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We report on three patients who presented with polymyalgia but on subsequent clinical and laboratory assessment showed findings consistent with primary Sjögren’s syndrome.
Clinical, immunological, and genetic differences exist now to classify Sjögren’s syndrome (SS) more clearly into primary and secondary SS than in the past.1 2 Primary SS patients can present with a plethora of symptoms although most patients present with sicca complaints, lethargy or arthralgia. Polymyalgia, as presenting complaints of primary SS, has not been reported previously.
Our patients presented during a two year period with proximal aching and stiffness associated with a raised erythrocyte sedimentation rate (ESR) and all three responded characteristically as in polymyalgia rheumatica (PMR) patients to oral prednisolone therapy.3Subsequent investigations and clinical evaluations (table 1) however raised the possibility of primary SS as the underlying condition, confirmed by the usual immunological parameters and all three patients showed some features of the sicca syndrome, although none had a history of swelling of the salivary gland.1 2
Follow up over at least a two year period showed that patients were relieved of their PMR symptoms but other clinical and laboratory features persisted, except for normalisation of the ESR. None, however, has yet been able to stop taking prednisolone altogether.
PMR in itself is a distinct syndrome characterised by proximal aching and stiffness, associated with raised ESR and characteristically responding to adequate prednisolone therapy in a week or 10 days with a significant reduction in the ESR in that time period.3 All three patients in this report responded in a similar manner, although they continued to have dry eyes or xerostomia, or both; Ro and La antibodies persisted. Noteworthy in this series of polymyalgia patients is the occurrence of this syndrome at a somewhat younger age than the average PMR patient.1 4 Primary SS is a distinct entity with mainly sicca complaints but with a plethora of manifestations including arthralgia or arthritis without actual joint destruction.1 2 We are not aware of any previous report of PMR as a presenting manifestation in this condition. PMR-like presentations have been reported in other rheumatic disorders such as rheumatoid arthritis, lupus or in association with a malignancy.4 To our knowledge, it has not been reported either as a presenting manifestation or as a complaint in established primary SS, although inflammatory arthritis or arthralgia without joint erosions occur commonly.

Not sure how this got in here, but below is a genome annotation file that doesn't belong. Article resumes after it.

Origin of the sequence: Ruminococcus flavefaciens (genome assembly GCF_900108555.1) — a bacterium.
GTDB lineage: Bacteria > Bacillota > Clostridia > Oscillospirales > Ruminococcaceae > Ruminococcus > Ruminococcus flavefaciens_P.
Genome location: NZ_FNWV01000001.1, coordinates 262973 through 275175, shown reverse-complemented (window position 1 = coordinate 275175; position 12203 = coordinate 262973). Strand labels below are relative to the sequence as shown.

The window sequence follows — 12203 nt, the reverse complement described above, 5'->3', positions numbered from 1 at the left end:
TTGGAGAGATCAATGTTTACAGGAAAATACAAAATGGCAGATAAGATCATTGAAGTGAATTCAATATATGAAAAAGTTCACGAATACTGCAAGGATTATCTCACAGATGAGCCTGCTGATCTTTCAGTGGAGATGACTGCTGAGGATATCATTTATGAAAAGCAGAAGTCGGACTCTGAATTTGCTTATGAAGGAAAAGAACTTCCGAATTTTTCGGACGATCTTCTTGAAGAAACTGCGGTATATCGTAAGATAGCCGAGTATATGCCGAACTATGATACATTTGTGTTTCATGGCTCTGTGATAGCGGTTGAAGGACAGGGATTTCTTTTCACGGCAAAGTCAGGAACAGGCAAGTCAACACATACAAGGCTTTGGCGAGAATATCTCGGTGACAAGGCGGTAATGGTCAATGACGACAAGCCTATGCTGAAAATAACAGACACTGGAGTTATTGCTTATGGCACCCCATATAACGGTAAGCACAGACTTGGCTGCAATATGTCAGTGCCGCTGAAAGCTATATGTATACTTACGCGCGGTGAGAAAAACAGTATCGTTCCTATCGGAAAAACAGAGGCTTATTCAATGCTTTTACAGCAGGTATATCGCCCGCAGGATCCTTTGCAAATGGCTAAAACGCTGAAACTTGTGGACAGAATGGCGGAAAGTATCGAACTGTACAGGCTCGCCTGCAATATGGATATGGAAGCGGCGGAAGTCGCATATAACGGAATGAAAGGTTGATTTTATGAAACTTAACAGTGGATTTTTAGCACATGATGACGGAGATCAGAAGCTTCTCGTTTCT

It is conceivable that the diagnosis of primary SS would have been missed in these patients as their sicca complaints were not prominent, but our index of suspicion for this disorder is high as a result of our clinical and research interests. Moreover, some patients with this disorder are never diagnosed, wrongly diagnosed or diagnosed after a long delay.1 Given our patients’ circumstances and both their clinical and laboratory features we did not feel it was justifiable or even necessary to undertake an invasive test such as lip biopsy to prove that they do have primary SS.1
In view of our experience perhaps primary SS should be added to the list of polymyalgia-like syndromes. Longer term follow up of such patients may be of interest to further study their clinical and laboratory progression. In particular it would be important to continually evaluate these patients with regard to the sicca component of the condition. Although around 90% of patients with primary SS have dry eyes or mouth, or both, practitioners should be aware that an occasional patient may have the condition without these features as we reported in the past.5 Whether some patients with typical PMR have subclinical or unrecognised SS is not known but we have started evaluating such patients with a view to screening for the presence of SS both on clinical and laboratory grounds.
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